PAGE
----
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UPDATE: Movie Gallery Acquires 26 Stores

11 Sep, 2001 By: Joan Villa

Advancing toward its target of opening or acquiring 75 new locations this year, Movie Gallery has purchased 26 stores in a bid to expand the chain's presence in its existing rural and suburban markets.

Premiere Video sold the Dothan, Ala.-based retailer nine stores in Alabama, while 14 Ohio locations and two Michigan stores were purchased from Video Connection, according to Movie Gallery c.f.o. J. Steven Roy. Another single store was purchased in Indiana. Gallery now claims 1,083 locations in 31 states, after adding 52 locations in 2001's first half.

Chairman and c.e.o. Joe Malugen said the transactions “provide further evidence of the continuing opportunities we have to expand in existing or contiguous markets” and are expected to generate accretive earnings for the nation's No. 3 rental chain.

The retailer is also in the midst of acquiring some 300 stores from bankrupt competitor Video Update, based in Minneapolis, after purchasing 90% of the chain's bank debt in May and supporting a reorganization plan filed last month that would make Update a wholly owned Gallery subsidiary. That deal would boost Gallery's presence to 1,400 stores in 40 states.

While in the past the company has preferred to build rather than acquire locations, Roy says it will pursue purchasing at the right price. Video Update, for example, cost just over $11 million to take over bank debt and provide a debtor-in-possession loan, averaging about $37,000 per location. However, the company still must decide whether to change signage and bring those stores and other acquisitions under the Movie Gallery moniker.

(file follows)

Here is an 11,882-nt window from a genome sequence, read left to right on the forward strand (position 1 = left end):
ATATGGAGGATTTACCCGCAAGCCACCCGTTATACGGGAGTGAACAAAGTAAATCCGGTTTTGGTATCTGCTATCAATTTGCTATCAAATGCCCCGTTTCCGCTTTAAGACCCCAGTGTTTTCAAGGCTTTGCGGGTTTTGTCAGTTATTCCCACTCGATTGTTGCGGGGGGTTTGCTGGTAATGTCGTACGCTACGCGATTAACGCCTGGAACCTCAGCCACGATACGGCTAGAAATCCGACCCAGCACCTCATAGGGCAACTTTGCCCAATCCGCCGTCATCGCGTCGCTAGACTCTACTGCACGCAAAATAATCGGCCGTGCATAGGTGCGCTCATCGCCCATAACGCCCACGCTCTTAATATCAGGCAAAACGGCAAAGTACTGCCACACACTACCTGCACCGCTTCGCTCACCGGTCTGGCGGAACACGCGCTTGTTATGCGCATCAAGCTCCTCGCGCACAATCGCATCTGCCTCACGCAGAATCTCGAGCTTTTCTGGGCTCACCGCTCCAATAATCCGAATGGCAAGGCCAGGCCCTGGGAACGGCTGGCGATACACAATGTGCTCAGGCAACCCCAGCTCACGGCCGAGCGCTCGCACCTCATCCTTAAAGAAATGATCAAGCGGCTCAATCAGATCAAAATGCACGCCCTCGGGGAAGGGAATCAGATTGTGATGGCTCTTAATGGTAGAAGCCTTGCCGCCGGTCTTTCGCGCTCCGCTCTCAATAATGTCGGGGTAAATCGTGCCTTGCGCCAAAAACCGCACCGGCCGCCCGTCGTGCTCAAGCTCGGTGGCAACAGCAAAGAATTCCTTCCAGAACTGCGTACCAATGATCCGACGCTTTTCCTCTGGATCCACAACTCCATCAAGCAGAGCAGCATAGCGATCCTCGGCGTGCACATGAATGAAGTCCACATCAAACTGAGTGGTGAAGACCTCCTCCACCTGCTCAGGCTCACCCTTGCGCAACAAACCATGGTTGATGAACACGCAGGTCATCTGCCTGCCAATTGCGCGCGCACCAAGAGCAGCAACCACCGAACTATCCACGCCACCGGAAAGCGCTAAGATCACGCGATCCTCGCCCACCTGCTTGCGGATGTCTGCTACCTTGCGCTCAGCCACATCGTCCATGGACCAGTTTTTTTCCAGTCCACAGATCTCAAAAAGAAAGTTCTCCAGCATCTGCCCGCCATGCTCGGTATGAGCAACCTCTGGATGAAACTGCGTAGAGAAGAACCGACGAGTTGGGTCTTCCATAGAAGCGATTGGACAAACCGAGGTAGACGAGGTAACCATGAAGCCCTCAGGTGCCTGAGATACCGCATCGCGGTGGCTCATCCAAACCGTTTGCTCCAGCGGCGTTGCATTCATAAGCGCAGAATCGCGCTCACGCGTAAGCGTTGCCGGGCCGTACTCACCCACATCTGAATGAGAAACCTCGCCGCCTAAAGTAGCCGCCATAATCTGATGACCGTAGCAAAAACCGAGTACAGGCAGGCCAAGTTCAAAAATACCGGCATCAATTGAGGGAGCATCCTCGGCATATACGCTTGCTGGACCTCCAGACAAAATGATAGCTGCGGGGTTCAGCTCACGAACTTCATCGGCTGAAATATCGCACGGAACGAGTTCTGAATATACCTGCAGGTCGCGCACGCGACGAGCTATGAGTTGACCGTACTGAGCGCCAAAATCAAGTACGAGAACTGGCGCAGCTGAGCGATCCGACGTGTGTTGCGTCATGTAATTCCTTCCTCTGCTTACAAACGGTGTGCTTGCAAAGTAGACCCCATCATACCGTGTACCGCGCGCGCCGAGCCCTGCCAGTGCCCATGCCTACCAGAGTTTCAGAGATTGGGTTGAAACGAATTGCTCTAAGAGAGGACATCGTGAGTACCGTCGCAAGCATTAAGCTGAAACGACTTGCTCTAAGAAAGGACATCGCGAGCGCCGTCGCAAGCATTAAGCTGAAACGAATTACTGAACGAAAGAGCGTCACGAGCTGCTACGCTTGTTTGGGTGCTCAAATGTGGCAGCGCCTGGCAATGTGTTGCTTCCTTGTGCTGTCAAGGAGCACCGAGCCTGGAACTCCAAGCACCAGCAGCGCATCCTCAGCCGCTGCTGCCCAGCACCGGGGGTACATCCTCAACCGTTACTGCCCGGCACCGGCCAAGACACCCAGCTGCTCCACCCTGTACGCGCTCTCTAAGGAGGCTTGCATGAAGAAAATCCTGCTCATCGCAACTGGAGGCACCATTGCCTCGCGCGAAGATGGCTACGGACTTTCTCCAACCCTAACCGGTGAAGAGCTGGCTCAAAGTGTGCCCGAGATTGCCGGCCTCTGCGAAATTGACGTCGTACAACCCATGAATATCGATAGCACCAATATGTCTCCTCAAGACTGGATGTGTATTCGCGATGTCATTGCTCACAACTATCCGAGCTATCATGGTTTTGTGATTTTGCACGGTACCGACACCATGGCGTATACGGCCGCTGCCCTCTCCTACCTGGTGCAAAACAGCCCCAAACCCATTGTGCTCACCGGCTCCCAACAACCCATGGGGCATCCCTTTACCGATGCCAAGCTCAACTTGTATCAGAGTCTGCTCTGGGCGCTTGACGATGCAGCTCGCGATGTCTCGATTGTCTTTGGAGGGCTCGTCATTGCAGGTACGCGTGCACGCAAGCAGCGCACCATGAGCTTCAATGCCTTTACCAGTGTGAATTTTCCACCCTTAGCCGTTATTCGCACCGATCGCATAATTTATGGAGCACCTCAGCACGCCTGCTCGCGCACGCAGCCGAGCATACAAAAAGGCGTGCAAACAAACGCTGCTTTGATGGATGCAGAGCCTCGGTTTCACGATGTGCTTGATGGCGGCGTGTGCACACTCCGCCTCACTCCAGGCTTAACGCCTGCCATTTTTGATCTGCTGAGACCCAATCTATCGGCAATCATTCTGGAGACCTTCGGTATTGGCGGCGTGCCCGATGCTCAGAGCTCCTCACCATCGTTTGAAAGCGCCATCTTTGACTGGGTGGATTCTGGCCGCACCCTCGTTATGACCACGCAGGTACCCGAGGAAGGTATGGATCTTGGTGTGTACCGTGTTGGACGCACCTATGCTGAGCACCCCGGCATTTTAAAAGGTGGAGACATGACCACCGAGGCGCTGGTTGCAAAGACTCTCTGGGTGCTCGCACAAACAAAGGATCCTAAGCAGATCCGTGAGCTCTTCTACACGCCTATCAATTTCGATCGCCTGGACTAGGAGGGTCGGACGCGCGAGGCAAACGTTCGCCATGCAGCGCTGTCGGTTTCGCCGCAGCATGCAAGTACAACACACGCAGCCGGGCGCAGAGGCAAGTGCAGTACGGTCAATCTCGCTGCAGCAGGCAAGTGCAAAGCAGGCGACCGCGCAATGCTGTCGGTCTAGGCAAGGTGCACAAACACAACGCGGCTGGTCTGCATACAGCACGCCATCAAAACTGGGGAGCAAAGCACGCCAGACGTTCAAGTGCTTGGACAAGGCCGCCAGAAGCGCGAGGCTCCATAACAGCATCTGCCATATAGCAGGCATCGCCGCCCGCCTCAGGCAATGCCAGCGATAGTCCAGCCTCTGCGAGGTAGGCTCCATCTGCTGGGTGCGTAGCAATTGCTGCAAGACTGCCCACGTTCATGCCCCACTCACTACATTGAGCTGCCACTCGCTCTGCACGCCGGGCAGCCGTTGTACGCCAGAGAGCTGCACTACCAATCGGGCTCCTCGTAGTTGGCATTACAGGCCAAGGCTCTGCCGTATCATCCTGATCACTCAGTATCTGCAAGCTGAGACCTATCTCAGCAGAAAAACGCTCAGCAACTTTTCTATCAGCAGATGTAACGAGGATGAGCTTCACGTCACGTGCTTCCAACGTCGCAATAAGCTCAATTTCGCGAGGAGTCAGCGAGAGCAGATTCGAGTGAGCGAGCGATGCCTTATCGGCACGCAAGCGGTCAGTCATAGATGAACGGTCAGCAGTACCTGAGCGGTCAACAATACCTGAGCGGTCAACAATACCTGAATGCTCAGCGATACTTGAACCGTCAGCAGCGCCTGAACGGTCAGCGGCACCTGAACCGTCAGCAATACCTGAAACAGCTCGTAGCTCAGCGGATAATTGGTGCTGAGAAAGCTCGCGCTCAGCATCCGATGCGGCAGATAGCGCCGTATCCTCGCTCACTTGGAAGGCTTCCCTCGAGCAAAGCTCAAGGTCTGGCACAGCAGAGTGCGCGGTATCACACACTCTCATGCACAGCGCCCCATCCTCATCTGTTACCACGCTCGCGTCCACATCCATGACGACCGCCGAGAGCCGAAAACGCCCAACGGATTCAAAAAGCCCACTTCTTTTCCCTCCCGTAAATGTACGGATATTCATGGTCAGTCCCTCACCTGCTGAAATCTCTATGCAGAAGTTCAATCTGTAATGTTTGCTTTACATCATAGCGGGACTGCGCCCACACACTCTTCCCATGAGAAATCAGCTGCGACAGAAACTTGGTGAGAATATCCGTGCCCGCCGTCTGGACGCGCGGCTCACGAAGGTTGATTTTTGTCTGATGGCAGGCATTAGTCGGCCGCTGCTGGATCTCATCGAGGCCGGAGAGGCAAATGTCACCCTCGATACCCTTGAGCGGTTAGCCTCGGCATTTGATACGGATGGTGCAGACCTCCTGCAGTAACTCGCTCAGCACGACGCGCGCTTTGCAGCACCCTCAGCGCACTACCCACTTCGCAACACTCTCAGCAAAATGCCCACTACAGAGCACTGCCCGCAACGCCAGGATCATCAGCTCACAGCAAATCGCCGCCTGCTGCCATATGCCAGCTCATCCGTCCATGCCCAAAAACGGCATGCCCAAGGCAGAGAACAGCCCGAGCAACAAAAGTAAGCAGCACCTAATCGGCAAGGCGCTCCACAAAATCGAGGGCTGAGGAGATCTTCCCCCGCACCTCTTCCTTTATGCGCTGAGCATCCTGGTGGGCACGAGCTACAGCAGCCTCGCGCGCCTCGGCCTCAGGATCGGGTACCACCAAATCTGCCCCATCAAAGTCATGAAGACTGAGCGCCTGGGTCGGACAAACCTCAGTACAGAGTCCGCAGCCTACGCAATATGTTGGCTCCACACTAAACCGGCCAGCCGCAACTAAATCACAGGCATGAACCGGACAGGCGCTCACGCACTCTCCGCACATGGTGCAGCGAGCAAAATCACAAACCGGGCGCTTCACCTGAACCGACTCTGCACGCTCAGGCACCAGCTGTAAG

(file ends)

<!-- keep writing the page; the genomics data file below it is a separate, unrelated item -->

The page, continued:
“Any time you do an acquisition it's an assimilation risk,” notes Morgan Keegan analyst Robert DeLean. However, DeLean says Gallery has been successful in the smaller markets that Blockbuster has not penetrated, giving the chain a unique competitive edge even without a national name presence or large-scale advertising campaign.

“We have this world where those that participate in revenue-sharing programs are going to win, and the mom-and-pops are going to go away, so for Movie Gallery, why not play in those small markets where Blockbuster doesn't feel it's worthwhile putting in stores?” says DeLean.

Movie Gallery's shares closed at $15.61 on Sept. 10, the last day stocks were traded before the terrorist attacks on the World Trade Center and the Pentagon shut down financial markets for most of last week. Company shares split 3-for-2 on Aug. 31.

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